The more experienced I get in business the more I realize how important timing is with almost everything. I can’t tell you how many ideas I’ve heard about (or come up with myself) that were great ideas at the time, but failed because the market wasn’t ready for them.
Good Ideas, Bad Timing
My former company, Basho, developed an app that plugged into Salesforce and gave you insights/triggers on customers and contacts that you could directly input into pre-made, customizable templates and then track the effectiveness of them to give you insights on which triggers and messaging had the highest conversion ratios. It was basically Salesloft + InsideView + Nova.ai baked directly into Salesforce. I still believe it would rival some of the best sales tools out there today if it was still available. Unfortunately, they developed it in 2006 when the market wasn’t ready, so it died.
Uber wasn’t the first Uber. TaxiMagic & Halio pretty much changed how cabs were booked. They had to do the incredible task of installing custom hardware in cab fleets and get a bunch of the fragmented cab company market on board. This was a huge inhibitor to growth. It wasn’t until the market opened up and more efficient ways were developed to create a seamless experience between disparate vehicles, passengers and financial systems that Uber took off.
Timing in Sales
Timing isn’t just critical with business ideas, it’s also extremely critical in sales. Sales used to be a pure numbers game. Cold calling was basically about making as many calls as you could, saying the same thing over and over again to hopefully catch someone who needed what you had and didn’t know there was a solution like yours available. I remember making 400 dials a week with a generic elevator pitch selling outsourced IT services. It almost didn’t matter what my pitch was if I called and said “computer support” and you had problems with your computers I usually got a meeting.
It’s still somewhat of a numbers game, but it’s not just about how many dials you make anymore. It’s about doing the right amount of activities focused around a specific target audience with the goal of educating and getting them to think so when they finally make the connection and have a need for your solution, you’re the first person they think of. It’s also about using data to look for indicators about whether or not a prospect is in the market for our services so we can time our outreach to them.
I used to focus the majority of my training on a very specific e-mail approach called the “Why You Why You Now ™” e-mail approach developed by MJ Hoffman. It was about doing research on an account and finding a trigger (open new office, launch new product, M&A) and making the connection to how your service can help the company in that situation. It’s called “Why You Why You NOW” for a reason. The idea is to capitalize on the timing of the trigger and get someone to think about your solution as an option they might not have been considering. 4-5 years ago this approach worked like a charm, but now it’s been genericized and everyone is doing it so it’s not as effective.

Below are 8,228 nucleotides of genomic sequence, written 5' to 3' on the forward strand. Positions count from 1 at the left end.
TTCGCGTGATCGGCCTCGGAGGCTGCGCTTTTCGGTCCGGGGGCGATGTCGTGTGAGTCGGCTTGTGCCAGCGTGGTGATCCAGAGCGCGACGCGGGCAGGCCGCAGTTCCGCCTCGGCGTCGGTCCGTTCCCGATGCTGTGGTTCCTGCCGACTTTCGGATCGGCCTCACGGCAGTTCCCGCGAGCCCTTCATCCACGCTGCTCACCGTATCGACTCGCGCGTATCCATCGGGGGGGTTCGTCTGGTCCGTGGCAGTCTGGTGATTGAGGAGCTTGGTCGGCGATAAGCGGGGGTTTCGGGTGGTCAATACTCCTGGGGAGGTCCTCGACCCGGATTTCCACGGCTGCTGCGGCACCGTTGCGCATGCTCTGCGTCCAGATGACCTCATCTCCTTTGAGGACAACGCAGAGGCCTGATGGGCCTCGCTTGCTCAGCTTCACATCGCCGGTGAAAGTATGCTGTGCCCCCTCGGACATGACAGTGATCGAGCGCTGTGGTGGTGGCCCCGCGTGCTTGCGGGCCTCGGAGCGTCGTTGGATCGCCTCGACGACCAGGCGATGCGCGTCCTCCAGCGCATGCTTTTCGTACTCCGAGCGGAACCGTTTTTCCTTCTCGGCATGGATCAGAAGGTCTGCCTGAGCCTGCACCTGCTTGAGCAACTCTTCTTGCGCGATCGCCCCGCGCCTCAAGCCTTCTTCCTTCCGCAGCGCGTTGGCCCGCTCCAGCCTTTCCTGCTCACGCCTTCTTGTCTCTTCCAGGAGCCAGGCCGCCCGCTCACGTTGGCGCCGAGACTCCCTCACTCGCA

Timing vs Execution
Now it’s not necessarily about any one specific e-mail or approach anymore. It’s about social selling, cadences, nurturing and something I’m starting to focus a lot of my attention on which is “intent data.” Intent data is all about measuring someone’s actual intent to buy based on their search activities. It goes beyond just scoring leads based on if they downloaded a white paper or visited your website. It’s about people who are specifically searching for solutions to problems.
Companies like TechTarget have thousands of landing pages that are indexed so when you search for a tech solution and land on one of their pages they can see exactly what you are searching for and then provide that data to people who have solutions that fit so they can reach out to them. G2 is all about intent data. It can’t tell you the exact name of the person who is searching for a specific type of service, but it can tell you the company name which gives you insight on who you should be calling and when. For instance, it can tell me every company that has searched for “sales training” reviews on G2 that fit my ideal customer profile. Then I can use that to research the account and send a timely e-mail or call that significantly increases my chances of getting a response based on the timing.
At the end of the day there is no silver bullet to make someone want or need your solution. However, by mixing up your contact strategy, staying active on social, adding value, and paying attention to intent data and buying triggers you give yourself the best chance to be there when they’re ready. Make it Happen.